Oral arguments were held last week in McCutcheon v. FEC, which could declare aggregate limits to federal campaign donations unconstitutional. Not surprisingly, the Left is throwing a misguided fit.
The day of the arguments, President Obama reprised his role as constitutional-scholar-in-chief, arguing that “there aren’t a lot of functioning democracies around the world that work this way, where you can basically have millionaires and billionaires bankrolling whoever they want, however they want, in some cases undisclosed.” Mother Jones worried that McCutcheon could “usher in a ’system of legalized corruption,’” Dana Milbank breathlessly declared that the “Supreme Court is poised to legalize corruption,” and one liberal site thought “that we would be back to the same kind of huge contributions that constituted legalized corruption” and go “back to the Robber Baron era of the 19th century, when members of Congress were functionally owned by wealthy interests.”
The most disturbing part of the Left’s fear tactics is what’s missing: anything about the First Amendment. The Left may wish that campaign-finance cases didn’t implicate the First Amendment, but as Bradley Smith pointed out, as of early 2009 the last 30 years on the Court have only seen Justice Stevens argue that point. Professor Eugene Volokh has an excellent explanation of why these cases should implicate the First Amendment:
Well, of course money isn’t speech. But so what? The question is not whether the money is speech, but whether the First Amendment protects your right to speak using your money.
After all, money isn’t lawyering, but the Sixth Amendment secures criminal defendants’ right to hire a lawyer. Money isn’t contraception or abortions, but people have a right to buy condoms or pay doctors to perform abortions. Money isn’t education, but people have a right to send their children to private schools. Money isn’t speech, but people have a right to spend money to publish The New York Times. Money isn’t religion (at least not for most of us), but people have a right to donate money to their church.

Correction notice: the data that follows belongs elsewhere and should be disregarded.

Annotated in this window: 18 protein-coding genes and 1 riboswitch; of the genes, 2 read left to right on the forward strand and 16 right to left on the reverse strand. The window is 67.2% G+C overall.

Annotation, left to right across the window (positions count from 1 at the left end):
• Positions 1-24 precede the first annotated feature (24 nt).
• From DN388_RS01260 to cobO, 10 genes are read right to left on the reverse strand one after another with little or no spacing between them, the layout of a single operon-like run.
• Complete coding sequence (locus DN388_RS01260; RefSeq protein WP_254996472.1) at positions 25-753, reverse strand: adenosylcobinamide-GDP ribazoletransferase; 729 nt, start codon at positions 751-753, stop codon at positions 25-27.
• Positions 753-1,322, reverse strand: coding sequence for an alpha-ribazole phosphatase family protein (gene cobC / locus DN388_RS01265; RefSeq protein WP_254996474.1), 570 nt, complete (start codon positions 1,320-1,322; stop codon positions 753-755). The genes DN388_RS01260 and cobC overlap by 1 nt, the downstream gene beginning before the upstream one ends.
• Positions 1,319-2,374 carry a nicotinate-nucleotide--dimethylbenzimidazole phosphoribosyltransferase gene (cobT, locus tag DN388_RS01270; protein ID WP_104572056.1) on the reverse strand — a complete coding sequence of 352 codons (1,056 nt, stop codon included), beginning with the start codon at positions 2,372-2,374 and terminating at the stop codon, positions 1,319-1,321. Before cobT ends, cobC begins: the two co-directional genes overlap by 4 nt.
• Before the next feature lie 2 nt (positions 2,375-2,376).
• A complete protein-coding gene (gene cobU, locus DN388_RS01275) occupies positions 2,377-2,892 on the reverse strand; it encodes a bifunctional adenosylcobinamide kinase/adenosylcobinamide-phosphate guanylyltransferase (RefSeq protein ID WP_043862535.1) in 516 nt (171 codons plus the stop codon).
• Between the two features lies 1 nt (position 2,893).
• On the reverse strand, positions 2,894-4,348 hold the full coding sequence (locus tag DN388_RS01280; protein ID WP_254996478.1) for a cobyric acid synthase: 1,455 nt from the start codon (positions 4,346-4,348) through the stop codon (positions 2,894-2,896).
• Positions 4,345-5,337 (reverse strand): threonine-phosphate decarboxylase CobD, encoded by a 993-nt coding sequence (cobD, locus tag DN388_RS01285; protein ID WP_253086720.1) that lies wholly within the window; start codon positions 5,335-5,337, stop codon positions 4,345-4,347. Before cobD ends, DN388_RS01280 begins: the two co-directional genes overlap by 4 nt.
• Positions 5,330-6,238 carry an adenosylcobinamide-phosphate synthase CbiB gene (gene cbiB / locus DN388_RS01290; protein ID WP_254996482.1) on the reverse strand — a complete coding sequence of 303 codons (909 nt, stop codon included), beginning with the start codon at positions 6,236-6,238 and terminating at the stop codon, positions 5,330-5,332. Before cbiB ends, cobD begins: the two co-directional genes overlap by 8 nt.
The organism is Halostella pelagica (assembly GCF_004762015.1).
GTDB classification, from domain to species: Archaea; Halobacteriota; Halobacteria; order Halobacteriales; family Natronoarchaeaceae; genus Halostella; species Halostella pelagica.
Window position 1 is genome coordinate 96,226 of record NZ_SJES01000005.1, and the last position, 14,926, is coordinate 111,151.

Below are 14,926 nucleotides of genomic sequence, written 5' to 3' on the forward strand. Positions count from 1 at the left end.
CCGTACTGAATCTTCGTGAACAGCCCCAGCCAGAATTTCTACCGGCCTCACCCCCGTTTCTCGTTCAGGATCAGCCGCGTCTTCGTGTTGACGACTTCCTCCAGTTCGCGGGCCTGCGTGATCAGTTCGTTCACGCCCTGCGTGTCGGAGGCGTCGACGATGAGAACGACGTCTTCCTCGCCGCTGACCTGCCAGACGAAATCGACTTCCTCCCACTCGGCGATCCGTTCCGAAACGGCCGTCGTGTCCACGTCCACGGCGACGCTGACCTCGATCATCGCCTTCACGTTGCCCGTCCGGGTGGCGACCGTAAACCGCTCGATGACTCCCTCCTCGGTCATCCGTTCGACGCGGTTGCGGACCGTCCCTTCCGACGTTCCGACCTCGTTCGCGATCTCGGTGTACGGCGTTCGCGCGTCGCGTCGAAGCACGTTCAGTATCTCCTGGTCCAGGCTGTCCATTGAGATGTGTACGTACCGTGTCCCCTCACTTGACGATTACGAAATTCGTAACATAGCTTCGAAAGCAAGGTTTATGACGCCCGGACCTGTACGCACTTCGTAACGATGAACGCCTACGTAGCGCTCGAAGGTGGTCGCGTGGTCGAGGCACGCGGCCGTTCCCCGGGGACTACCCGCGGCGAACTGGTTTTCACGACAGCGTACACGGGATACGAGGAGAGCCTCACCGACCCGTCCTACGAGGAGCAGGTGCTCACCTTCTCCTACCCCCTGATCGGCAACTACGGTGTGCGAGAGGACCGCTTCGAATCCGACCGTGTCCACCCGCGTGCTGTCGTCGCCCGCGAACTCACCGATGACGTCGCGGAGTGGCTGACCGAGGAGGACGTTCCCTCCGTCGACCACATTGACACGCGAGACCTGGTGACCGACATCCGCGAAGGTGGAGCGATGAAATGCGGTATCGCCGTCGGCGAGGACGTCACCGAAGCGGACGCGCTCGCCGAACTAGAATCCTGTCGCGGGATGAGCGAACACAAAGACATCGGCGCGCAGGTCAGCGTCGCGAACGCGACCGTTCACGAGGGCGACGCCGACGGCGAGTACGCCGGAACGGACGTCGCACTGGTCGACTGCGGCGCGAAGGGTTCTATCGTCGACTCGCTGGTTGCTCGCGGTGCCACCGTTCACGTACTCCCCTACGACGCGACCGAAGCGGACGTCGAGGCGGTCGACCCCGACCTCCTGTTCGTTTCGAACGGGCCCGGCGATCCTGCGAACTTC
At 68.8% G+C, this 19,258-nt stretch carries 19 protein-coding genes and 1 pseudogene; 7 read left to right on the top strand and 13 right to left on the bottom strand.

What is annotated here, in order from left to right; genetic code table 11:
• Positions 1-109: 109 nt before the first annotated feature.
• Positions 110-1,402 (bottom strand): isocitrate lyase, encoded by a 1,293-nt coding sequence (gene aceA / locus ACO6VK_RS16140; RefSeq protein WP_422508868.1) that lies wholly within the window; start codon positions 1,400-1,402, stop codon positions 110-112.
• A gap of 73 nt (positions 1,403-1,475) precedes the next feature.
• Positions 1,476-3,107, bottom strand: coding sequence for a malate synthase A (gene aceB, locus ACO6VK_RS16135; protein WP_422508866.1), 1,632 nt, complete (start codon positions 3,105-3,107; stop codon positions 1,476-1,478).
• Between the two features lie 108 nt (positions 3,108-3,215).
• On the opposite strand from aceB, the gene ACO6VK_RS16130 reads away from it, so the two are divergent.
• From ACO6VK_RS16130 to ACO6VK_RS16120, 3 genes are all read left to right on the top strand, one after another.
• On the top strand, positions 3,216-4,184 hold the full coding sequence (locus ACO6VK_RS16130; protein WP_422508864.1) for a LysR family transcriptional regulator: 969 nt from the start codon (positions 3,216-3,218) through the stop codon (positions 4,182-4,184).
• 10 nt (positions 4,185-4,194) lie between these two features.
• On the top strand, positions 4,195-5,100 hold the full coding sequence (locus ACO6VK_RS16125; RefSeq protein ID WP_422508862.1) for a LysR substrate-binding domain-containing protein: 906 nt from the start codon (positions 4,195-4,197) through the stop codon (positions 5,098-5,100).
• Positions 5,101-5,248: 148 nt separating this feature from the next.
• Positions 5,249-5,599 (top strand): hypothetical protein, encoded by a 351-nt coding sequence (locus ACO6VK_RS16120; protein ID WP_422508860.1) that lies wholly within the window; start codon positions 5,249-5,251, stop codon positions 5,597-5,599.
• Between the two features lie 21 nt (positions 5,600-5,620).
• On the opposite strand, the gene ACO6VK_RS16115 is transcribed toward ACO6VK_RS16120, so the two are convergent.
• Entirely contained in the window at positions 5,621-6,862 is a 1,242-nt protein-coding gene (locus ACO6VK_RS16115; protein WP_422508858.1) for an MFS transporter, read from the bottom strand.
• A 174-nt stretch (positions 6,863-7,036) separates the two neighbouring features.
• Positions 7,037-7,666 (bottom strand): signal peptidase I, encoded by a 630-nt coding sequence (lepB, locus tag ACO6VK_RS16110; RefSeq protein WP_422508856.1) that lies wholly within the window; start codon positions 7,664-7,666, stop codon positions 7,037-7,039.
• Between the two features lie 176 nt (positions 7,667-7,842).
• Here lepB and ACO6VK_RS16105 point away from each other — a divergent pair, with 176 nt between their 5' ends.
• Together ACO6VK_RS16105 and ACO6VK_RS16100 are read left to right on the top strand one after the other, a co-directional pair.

Professor Volokh also appears in an excellent, short Federalist Society video on this topic:
In McCutcheon, it’s easy to see how aggregate limits hurt First Amendment rights – they functionally limit the range of issues that a donor can support, as Chief Justice Roberts articulated in oral arguments:
The concern is you have somebody who is very interested, say, in environmental regulation, and very interested in gun control. The current system, the way the anti-aggregation system works, is he’s got to choose. Is he going to express his belief in environmental regulation by donating to more than nine people there? Or is he going to choose the gun-control issue?
First Amendment aside, it’s also striking how misguided the Left’s policy arguments are on this topic. As eager as the Left is to make campaign-finance laws about robber barons, Richard Nixon, and legalized corruption, there’s actually little evidence that campaign-finance laws do that much good. As Bradley Smith points out, the evidence just doesn’t lend itself to the “legalized corruption” theme:
In a 2003 article in the Journal of Economic Perspectives, three MIT scholars — Stephen Ansolabehere, James Snyder, Jr., and John de Figueiredo — surveyed nearly 40 peer-reviewed studies published between 1976 and 2002. “[I]n three out of four instances,” they found, “campaign contributions had no statistically significant effects on legislation or had the ‘wrong’ sign — suggesting that more contributions lead to less support.” Given the difficulty of publishing “non-results” in academic journals, the authors suggested in another paper, “the true incidence of papers written showing campaign contributions influence votes is even smaller.” Ansolabehere and his colleagues then performed their own detailed study, which also found that “legislators’ votes depend almost entirely on their own beliefs and the preferences of their voters and their party,” and that “contributions have no detectable effects on legislative behavior.”
Aggregate donation limits are especially ineffective, and the liberal justice’s absurd hypotheticals about donors currying favor with party leaders make that clear. Justice Kennedy got at this in oral arguments, pointing out that rich donors can fund independent expenditures to amass (alleged) influence over a candidate; no need to route donations through 4,000 PACs, contravene federal election regulations, or fund a mythical “joint fundraising committee” of every official party apparatus in the country. Instead, as in the 2012 campaign, big donors can spend millions in independent expenditures to prop up their favored presidential candidate, as did Gingrich-supporter Sheldon Adelson, who not surprisingly secured a meeting with Mitt Romney after the primary. Does anyone think that aggregate donation limits – or any donation limits for that matter – did anything to limit his influence?